Mathematics Stack Exchange is a question and answer site for people studying math at any level and professionals in related fields. Join them; it only takes a minute:

Sign up
Here's how it works:
  1. Anybody can ask a question
  2. Anybody can answer
  3. The best answers are voted up and rise to the top

Recently I'm interested in this open question:

Must every star compact topological group be countably compact?

  1. star compactness ( which implies pseudocompactness ) = for every open cover $U$ of the space $X$, there exists a compact subspace $K$ such that $\cup \{u \in U: u \cap K \text{ is not empty} \} = X.$
  2. countably compact ( which implies star compactness obviously) = for every open cover $U$ of the space $X$, there exists a finite subspace $K$ such that $\cup \{u \in U: u \cap K \text{ is not empty} \} = X.$ This definition is under the $T_1$ assumed. It is equivalent to this: for every countable open cover of $X$ there is a finite subcover of $X$.

I'm not very familar with topological group. I have some questions:

Firstly, could someone complete to list the properties of star compact topological group. These of star compact topological group are I know, for example:

  1. Tychonoff = $T_0$ in every topological group,
  2. pseudocompactness from star compactness,
  3. CCC = countable chain condition, for every pseudocompact topological group has the CCC.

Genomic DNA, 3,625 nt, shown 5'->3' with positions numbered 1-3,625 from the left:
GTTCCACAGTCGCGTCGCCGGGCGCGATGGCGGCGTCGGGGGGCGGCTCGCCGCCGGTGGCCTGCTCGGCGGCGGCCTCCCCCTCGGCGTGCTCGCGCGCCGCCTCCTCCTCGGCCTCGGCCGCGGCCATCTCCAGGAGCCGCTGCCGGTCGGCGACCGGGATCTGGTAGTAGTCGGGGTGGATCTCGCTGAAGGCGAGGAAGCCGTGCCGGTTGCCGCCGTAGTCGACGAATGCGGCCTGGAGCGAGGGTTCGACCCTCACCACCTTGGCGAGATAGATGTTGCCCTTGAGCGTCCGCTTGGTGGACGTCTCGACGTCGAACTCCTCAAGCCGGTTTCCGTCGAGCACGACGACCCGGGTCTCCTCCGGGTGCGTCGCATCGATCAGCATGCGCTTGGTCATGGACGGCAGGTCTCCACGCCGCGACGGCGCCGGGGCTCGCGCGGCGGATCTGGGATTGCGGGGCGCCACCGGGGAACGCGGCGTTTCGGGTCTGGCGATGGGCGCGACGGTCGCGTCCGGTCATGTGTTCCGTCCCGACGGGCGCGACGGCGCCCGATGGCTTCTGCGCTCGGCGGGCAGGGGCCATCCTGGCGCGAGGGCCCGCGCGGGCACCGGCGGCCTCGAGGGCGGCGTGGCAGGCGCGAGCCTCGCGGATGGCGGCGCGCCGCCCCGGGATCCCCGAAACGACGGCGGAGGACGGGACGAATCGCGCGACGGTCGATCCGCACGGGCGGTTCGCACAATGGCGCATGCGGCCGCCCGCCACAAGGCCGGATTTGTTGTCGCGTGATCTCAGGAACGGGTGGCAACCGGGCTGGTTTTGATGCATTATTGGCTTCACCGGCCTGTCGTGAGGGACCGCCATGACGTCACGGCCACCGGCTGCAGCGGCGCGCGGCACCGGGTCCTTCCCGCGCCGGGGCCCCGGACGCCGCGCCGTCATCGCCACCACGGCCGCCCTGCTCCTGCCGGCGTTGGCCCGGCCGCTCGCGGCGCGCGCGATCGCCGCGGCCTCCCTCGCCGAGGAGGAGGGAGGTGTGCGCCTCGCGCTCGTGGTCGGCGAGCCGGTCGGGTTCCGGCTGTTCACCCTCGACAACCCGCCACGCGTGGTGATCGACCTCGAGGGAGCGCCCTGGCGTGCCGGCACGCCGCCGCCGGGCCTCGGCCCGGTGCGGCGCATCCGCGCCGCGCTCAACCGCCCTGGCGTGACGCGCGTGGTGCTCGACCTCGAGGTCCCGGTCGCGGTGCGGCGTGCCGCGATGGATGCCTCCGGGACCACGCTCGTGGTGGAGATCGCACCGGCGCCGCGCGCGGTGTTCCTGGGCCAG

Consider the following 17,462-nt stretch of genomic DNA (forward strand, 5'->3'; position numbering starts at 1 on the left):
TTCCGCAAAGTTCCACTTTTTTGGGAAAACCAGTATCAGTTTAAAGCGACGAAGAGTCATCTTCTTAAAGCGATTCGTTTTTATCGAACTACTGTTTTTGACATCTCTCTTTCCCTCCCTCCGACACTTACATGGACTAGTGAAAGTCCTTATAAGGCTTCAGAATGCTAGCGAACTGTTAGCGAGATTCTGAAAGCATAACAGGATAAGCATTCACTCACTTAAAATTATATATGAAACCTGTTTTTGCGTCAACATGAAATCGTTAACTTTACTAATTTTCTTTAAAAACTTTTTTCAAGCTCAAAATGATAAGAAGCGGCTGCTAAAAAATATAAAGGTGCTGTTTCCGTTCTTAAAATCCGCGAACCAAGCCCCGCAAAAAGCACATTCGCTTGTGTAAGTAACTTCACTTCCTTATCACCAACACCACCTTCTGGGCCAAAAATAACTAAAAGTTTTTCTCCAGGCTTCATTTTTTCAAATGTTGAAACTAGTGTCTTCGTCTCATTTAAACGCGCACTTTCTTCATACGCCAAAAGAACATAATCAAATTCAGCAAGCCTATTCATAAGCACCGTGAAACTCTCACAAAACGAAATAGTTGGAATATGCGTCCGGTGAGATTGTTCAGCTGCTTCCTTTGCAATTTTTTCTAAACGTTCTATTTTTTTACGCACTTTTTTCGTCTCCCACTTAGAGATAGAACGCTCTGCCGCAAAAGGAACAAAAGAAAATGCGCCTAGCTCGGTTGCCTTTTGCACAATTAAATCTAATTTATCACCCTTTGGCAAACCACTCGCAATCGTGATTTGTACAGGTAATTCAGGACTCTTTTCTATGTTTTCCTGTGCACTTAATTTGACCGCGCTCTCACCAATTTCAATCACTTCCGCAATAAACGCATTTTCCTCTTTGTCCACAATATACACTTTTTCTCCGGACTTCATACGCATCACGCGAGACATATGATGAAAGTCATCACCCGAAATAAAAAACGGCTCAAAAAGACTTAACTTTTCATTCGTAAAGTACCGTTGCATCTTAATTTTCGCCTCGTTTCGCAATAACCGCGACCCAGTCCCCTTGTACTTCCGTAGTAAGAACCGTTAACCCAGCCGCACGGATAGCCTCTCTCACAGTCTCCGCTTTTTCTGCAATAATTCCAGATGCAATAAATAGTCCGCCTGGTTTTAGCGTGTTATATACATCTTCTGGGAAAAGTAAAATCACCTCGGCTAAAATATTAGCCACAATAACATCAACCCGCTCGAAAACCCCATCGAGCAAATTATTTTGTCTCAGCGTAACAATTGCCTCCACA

Secondly, if you have any idea for this open question, you could write here.

Thirdly, Is there a pseudocompact topological group but is not separable?

Thanks for any help:)

share|cite|improve this question
How does this question arise? Can you give some examples of topological groups where you can check that they are star compact without simultaneously verifying stronger compactness properties? – t.b. Jul 1 '12 at 11:19
Just to contribute something mildly constructive: take $G = (\mathbb{Z}/2\mathbb{Z})^{I}$ where $I$ is a large enough set to get an example of a compact Hausdorff group that isn't separable (a separable Hausdorff space has cardinality at most $2^{\mathfrak{c}}$ as was shown in this thread for example). – t.b. Jul 1 '12 at 14:58
Since start compactness is perhaps less familiar, I'll add a link to another question where the definition is given. – Martin Sleziak Jul 2 '12 at 10:24

Your Answer


By posting your answer, you agree to the privacy policy and terms of service.

Browse other questions tagged or ask your own question.